Crowd Cow Review: Quality Meats That Deliver

I tried Crowd Cow’s meat delivery service for a week; here are my thoughts

We independently evaluate all recommended products and services. If you click on links we provide, we may receive compensation. Learn more.

Crowd Cow Review products prepared for cooking

Food and Wine / Carrie Havranek

Sometimes, it can be hard to find top-quality proteins at the grocery store, and sadly, old-school butcher shops are quickly becoming a thing of the past. And even if your grocery store carries top-notch meats, sometimes they’re out of what you want. Ordering your meat online can solve some of these problems, and that’s where Crowd Cow’s delivery service comes in.

Ordering online comes with a lot of perks. It’s convenient one-stop shopping and you can browse many options without leaving the house.  Crowd Cow works by either à la carte ordering—what you want, when you want it—or via subscription box. I opted for the latter because I am a big believer in the magic of a well-stocked pantry and freezer. Plus, I’ve got twin teenage boys, and it seems like they eat more food every day. We don’t eat meat every night, but I still look for the best quality that falls within our budget. 

With a Crowd Cow subscription, you’ll get a monthly delivery with contents of your choice (or a pre-selected assortment), with enough meat to last a month or longer, depending on how frequently you eat meat. If you need to skip or cancel shipments, you can do so easily. Here’s what I thought of the service overall.

Crowd Cow Products in packaging

Pros and Cons


  • Huge selection of meat, chicken, pork, and seafood
  • Range of organic, grass-fed, wild-caught, and free-range proteins 
  • Both customizable and pre-set subscription options


  • More expensive than grocery store options
  • Not as many chicken items

What Is Crowd Cow?

Crowd Cow is an online meat delivery service that prides itself on its partnerships with various ethical providers, whether from land or sea. The company carefully selects the producers and tastes all the products before selling them to customers. The emphasis is on sustainably-raised and great tasting meat and seafood. 

Crowd Cow brings together a variety of farmers and producers who supply meats and selections such as chicken, pork, steak, ground beef, bacon, and even a whole chicken for roasting. If you love lamb and bison, Crowd Cow offers both, along with salmon, sea bass, lobster, shrimp, and scallops.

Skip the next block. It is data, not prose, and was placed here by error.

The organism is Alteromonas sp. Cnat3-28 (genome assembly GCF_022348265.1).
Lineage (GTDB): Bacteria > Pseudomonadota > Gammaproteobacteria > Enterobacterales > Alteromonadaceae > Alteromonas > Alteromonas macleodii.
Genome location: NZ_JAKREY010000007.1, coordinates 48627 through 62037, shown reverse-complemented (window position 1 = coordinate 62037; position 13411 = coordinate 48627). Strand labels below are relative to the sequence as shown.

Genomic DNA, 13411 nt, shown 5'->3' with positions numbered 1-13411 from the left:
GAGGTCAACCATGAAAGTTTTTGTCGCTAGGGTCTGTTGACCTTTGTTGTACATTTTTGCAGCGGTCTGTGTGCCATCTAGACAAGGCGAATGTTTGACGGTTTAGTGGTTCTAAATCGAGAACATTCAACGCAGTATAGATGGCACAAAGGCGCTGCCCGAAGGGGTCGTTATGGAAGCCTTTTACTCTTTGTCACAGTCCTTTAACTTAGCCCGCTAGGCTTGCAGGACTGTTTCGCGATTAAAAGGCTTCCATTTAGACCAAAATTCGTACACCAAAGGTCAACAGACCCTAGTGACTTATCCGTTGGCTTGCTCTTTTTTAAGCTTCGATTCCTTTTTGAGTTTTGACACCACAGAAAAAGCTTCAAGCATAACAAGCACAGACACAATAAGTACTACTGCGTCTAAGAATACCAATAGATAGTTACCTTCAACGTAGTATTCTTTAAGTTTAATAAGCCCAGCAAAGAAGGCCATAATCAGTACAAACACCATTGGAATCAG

How Does It Work?

Signing up for Crowd Cow is simple, and you don’t need to join its membership to order, which is great for those who might want to try out some of the products before committing. When you do commit to a membership, you save 5% on every item, and shipping is free once you spend more than $149 (which is easy to do with its subscription boxes). Those points accumulate fast, too, which is nice; after the first order, I already had 500 “moolah” points. I can redeem them in my next delivery (they give you suggestions to choose from) or let them accrue.  

Notably, Crowd Cow lets you see everything available up front, which is not the case for other meat delivery services: It’s not necessary to create an account or submit payment information before browsing. You can then choose from a pre-selected subscription box or customize your subscription box. Shipments arrive monthly or at other intervals that you can indicate (bi-monthly, etc.), and Crowd Cow ships to the lower 48 states (sorry, Alaska and Hawaii). 

You can select a specific box if you like, but ultimately you get the final say over what meat you receive. Crowd Cow will build your monthly box based on your preferences and its inventory and then send you an email text message so you can review and adjust the contents if needed.

Crowd Cow Products and Packaging

Food and Wine / Carrie Havranek


If you don’t want to commit to a subscription, you can order any item à la carte. The least expensive item starts at $6.99 per pound (ground pork from Pederson’s Natural Farms) and goes up to (and beyond) $500 for a box of various wagyu beef selections. 

When you start your order, you can choose from Best of Crowd Cow ($149), Best of Beef ($149), Best of Japanese Wagyu ($149), or a custom box with the price of your choice. For my trial, I opted for the custom subscription box because I wanted more pork and chicken than the “Best of” box was offering; it leans heavily on beef. I capped the spend at $149, which gave me plenty to choose from. Free shipping kicks in after $149. 

Here’s what I ordered:

  • 12-ounce grass-fed New York strip steak